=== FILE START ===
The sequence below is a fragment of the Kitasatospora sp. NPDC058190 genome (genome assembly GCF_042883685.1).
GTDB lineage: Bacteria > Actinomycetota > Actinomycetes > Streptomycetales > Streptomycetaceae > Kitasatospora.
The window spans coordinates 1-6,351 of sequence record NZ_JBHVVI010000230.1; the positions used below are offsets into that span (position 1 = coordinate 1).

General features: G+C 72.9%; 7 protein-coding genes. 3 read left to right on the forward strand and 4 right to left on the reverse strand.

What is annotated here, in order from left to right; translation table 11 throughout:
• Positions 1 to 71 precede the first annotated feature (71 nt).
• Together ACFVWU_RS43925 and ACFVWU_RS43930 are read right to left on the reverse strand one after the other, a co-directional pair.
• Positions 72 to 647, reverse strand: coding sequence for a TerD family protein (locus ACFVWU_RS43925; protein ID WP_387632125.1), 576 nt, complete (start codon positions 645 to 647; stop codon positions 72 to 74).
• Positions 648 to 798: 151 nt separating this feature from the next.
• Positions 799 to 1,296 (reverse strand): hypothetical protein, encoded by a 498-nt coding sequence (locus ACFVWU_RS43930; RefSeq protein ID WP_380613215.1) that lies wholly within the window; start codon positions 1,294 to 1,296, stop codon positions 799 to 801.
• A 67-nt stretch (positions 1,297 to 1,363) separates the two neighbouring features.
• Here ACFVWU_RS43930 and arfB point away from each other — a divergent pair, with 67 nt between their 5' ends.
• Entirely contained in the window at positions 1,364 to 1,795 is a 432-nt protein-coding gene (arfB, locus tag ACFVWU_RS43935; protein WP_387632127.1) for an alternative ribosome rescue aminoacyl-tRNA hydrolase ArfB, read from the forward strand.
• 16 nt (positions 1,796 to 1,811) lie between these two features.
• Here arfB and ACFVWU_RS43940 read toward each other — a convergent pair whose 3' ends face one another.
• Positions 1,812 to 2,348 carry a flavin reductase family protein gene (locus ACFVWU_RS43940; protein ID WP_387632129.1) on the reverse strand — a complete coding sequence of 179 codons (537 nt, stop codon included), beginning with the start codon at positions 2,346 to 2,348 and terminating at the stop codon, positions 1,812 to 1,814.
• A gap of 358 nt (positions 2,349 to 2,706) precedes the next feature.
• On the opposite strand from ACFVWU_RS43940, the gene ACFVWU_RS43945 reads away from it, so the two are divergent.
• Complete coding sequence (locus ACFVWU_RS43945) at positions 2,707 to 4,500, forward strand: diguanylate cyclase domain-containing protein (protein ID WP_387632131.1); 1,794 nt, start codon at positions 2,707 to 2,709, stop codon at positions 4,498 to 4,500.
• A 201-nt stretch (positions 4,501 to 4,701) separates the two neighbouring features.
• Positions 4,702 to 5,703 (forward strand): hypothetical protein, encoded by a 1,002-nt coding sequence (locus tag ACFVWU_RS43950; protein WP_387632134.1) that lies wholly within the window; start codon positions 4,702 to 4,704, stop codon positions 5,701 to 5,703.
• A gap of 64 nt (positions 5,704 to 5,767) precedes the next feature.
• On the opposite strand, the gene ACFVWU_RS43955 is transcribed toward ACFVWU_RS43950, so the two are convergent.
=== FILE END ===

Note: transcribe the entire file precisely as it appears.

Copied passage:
The sequence below is a fragment of the Kitasatospora sp. NPDC058190 genome (genome assembly GCF_042883685.1).
GTDB lineage: Bacteria > Actinomycetota > Actinomycetes > Streptomycetales > Streptomycetaceae > Kitasatospora.
The window spans coordinates 1-6,351 of sequence record NZ_JBHVVI010000230.1; the positions used below are offsets into that span (position 1 = coordinate 1).

General features: G+C 72.9%; 7 protein-coding genes. 3 read left to right on the forward strand and 4 right to left on the reverse strand.

What is annotated here, in order from left to right; translation table 11 throughout:
• Positions 1 to 71 precede the first annotated feature (71 nt).
• Together ACFVWU_RS43925 and ACFVWU_RS43930 are read right to left on the reverse strand one after the other, a co-directional pair.
• Positions 72 to 647, reverse strand: coding sequence for a TerD family protein (locus ACFVWU_RS43925; protein ID WP_387632125.1), 576 nt, complete (start codon positions 645 to 647; stop codon positions 72 to 74).
• Positions 648 to 798: 151 nt separating this feature from the next.
• Positions 799 to 1,296 (reverse strand): hypothetical protein, encoded by a 498-nt coding sequence (locus ACFVWU_RS43930; RefSeq protein ID WP_380613215.1) that lies wholly within the window; start codon positions 1,294 to 1,296, stop codon positions 799 to 801.
• A 67-nt stretch (positions 1,297 to 1,363) separates the two neighbouring features.
• Here ACFVWU_RS43930 and arfB point away from each other — a divergent pair, with 67 nt between their 5' ends.
• Entirely contained in the window at positions 1,364 to 1,795 is a 432-nt protein-coding gene (arfB, locus tag ACFVWU_RS43935; protein WP_387632127.1) for an alternative ribosome rescue aminoacyl-tRNA hydrolase ArfB, read from the forward strand.
• 16 nt (positions 1,796 to 1,811) lie between these two features.
• Here arfB and ACFVWU_RS43940 read toward each other — a convergent pair whose 3' ends face one another.
• Positions 1,812 to 2,348 carry a flavin reductase family protein gene (locus ACFVWU_RS43940; protein ID WP_387632129.1) on the reverse strand — a complete coding sequence of 179 codons (537 nt, stop codon included), beginning with the start codon at positions 2,346 to 2,348 and terminating at the stop codon, positions 1,812 to 1,814.
• A gap of 358 nt (positions 2,349 to 2,706) precedes the next feature.
• On the opposite strand from ACFVWU_RS43940, the gene ACFVWU_RS43945 reads away from it, so the two are divergent.
• Complete coding sequence (locus ACFVWU_RS43945) at positions 2,707 to 4,500, forward strand: diguanylate cyclase domain-containing protein (protein ID WP_387632131.1); 1,794 nt, start codon at positions 2,707 to 2,709, stop codon at positions 4,498 to 4,500.
• A 201-nt stretch (positions 4,501 to 4,701) separates the two neighbouring features.
• Positions 4,702 to 5,703 (forward strand): hypothetical protein, encoded by a 1,002-nt coding sequence (locus tag ACFVWU_RS43950; protein WP_387632134.1) that lies wholly within the window; start codon positions 4,702 to 4,704, stop codon positions 5,701 to 5,703.
• A gap of 64 nt (positions 5,704 to 5,767) precedes the next feature.
• On the opposite strand, the gene ACFVWU_RS43955 is transcribed toward ACFVWU_RS43950, so the two are convergent.